The not-so-obvious reasons why we go to work
No matter how you feel about your job, everyone has been there. You roll over, fumble for the the snooze button and mutter "I wish I didn't have to go to work today." Though most people are less than thrilled about getting out of bed in the morning; there are many reasons why we ultimately throw back the covers and head to work.
“Keep interested in your own career
it is a real possession in the
changing fortunes of time.”
- Max Ehrmann
At its most basic level, a job is a simple exchange: money for a product or service. But we work hard for more than just “the money”. Some of our motivation is deeper than our pocketbooks, though you may not have thought about it (especially when you’re fighting the urge to call in “sick”).
We like to be useful
We get personal validation from work. Providing a service, creating a product, accomplishing a task– it feels good. When you ask yourself “why should I get out of bed today?” the answer is as simple as imagining what happens when you're not at work.
For an auto mechanic, your absence could mean others have to put off vehicle repairs and compromise their safety. For a certified nursing assistant (CNA), sick patients may spend more time in the waiting room before they receive treatment. Think calling in as a cashier doesn't matter? Hold on a second: close down your register and all those customers have to head to other lanes. People wait longer before they get home to their families and the other cashiers work harder. To each of those people, your presence matters.
No matter what your job, take yourself out of the picture for a day and you'll see that you make a huge difference when you're at work. You can also get that sense of importance from volunteer activities and caring for your family (and those are both great things we definitely support!), but going to work makes you feel vital while you make a paycheck.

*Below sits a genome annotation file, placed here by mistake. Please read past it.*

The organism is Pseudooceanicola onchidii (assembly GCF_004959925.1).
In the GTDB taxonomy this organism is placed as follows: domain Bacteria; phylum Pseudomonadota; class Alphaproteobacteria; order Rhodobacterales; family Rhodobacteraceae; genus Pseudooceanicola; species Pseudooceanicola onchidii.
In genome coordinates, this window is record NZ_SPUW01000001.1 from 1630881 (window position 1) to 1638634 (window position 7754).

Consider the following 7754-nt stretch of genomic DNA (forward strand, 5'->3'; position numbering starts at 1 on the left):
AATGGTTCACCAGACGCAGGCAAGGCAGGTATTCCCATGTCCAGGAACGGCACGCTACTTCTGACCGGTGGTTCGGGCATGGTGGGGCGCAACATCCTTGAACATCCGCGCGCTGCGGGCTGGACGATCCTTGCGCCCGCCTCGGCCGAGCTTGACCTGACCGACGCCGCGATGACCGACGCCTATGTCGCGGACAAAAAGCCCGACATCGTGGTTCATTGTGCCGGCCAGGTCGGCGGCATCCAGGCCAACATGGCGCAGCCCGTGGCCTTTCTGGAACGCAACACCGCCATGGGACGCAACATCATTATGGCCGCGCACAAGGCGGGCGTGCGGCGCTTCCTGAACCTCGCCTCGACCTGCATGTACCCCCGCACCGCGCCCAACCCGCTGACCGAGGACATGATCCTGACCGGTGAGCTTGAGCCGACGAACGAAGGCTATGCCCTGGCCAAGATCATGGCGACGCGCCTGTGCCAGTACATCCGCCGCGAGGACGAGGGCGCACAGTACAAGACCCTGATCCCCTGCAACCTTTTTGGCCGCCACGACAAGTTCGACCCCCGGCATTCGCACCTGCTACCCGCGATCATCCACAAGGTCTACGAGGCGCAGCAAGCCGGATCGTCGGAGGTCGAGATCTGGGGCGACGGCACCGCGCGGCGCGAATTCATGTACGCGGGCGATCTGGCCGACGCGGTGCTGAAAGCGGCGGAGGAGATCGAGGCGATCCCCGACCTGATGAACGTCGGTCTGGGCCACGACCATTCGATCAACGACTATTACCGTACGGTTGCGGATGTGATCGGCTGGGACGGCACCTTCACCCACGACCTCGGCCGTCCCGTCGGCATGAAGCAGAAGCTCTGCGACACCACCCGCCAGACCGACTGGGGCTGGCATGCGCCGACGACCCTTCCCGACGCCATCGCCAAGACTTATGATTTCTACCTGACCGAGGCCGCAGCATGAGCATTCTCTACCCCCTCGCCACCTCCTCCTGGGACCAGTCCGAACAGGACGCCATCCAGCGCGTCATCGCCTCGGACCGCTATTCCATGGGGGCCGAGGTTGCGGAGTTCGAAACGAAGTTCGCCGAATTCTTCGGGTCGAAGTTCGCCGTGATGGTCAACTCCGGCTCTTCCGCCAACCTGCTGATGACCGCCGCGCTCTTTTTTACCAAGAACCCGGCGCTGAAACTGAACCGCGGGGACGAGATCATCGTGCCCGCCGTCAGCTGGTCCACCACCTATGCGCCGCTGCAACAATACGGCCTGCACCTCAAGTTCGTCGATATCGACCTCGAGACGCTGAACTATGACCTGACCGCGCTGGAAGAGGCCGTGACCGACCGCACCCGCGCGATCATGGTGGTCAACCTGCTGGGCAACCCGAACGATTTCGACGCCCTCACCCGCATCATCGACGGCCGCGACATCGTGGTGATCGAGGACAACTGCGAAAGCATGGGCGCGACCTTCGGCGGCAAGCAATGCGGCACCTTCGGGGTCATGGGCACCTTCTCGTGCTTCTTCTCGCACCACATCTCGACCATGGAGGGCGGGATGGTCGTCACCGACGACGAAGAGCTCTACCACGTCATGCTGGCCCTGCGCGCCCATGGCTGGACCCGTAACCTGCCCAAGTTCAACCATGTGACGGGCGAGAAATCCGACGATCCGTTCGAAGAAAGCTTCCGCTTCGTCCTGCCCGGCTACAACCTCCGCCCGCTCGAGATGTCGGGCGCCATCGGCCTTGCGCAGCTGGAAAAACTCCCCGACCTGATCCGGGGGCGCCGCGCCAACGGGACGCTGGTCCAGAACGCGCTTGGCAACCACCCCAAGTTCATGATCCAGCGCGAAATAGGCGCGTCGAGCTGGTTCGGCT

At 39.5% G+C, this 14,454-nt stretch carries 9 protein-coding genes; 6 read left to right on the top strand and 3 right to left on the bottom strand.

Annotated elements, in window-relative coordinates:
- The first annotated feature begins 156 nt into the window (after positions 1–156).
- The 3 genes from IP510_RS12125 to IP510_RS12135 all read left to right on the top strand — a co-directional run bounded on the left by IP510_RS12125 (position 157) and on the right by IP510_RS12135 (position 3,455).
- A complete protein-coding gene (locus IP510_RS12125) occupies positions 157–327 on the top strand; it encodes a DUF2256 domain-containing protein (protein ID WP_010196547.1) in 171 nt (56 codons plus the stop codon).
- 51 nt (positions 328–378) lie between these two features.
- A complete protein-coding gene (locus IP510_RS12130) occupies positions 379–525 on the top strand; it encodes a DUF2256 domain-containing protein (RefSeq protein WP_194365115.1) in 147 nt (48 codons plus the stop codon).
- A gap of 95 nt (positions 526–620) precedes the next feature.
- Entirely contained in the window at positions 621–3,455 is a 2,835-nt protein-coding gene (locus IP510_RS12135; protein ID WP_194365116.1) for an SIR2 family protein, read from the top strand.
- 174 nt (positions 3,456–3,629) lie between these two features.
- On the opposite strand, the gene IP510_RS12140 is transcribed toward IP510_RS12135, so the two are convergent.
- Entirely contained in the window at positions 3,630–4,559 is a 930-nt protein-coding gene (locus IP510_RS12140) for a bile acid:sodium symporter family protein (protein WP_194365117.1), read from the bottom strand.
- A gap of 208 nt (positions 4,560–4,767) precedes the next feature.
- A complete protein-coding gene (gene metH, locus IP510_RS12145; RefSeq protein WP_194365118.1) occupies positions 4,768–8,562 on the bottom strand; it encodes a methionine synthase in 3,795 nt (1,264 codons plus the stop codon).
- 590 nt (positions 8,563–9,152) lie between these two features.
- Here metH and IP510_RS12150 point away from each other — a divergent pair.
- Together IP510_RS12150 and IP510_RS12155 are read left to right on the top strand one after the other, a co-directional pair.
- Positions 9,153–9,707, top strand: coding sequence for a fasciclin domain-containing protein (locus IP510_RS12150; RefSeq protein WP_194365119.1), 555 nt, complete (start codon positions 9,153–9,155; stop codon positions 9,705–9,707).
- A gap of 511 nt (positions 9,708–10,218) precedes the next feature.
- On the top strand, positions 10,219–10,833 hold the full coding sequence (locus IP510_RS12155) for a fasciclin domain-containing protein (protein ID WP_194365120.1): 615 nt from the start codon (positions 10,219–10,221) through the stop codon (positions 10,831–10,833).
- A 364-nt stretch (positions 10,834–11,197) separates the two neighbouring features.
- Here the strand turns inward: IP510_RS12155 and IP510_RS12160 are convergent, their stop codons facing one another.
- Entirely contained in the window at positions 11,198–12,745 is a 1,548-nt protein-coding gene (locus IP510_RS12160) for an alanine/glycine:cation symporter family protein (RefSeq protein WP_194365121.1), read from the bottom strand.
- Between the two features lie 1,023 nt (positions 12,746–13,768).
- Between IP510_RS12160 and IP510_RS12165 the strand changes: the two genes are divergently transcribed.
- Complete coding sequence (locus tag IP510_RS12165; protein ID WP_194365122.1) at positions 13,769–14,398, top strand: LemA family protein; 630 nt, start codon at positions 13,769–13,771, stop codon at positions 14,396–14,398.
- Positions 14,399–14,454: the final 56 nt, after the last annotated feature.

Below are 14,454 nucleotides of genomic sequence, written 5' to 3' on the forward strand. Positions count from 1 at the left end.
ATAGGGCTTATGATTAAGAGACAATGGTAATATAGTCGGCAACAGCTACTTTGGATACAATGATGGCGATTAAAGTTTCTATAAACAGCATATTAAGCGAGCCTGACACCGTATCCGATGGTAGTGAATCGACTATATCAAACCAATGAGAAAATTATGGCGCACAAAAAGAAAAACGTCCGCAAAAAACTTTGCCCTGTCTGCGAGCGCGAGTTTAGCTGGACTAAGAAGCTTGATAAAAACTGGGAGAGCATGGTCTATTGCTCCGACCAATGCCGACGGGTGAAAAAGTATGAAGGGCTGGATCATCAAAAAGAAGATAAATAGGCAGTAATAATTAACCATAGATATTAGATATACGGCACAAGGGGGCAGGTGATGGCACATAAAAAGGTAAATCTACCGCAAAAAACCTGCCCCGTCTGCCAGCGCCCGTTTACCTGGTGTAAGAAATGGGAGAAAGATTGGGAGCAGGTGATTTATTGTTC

We like structure
People like schedules. Our biological clock gets set a certain way, and (though there are exceptions to every rule) humans thrive on structure. When we don't have anything in particular to do, days tend to run together. We will put things off until tomorrow, the day after tomorrow... on second thought, how about sometime next week?
Even when it has rotating schedules or part-time hours, work provides a solid structure for our time. We're more likely to prioritize our free time when we know it isn't a limitless resource. Though we have more personal time when we're not working, often it seems that we get less done. It's natural to say you'll read that book or visit a friend "later" when you don't have set plans, but if today is your day off you're more likely to make the most of it.
We like expanding our horizons
We often learn valuable skills at work, but we also benefit from simply being around other people. Whether customers, clients or coworkers: most jobs provide us with human contact that is vital for our well being. Spending time with other people gives us a chance to socialize, exchange ideas and share new perspectives.
We like... work
There are days when even the most enthusiastic employees grumbles a little on their way to work, but for most people the benefits of having a job outweigh the cost (i.e., part of your time). Personal validation, prioritizing our time, exposure to new ideas and interacting with other people all make going to work a fulfilling experience (and getting paid is pretty awesome too).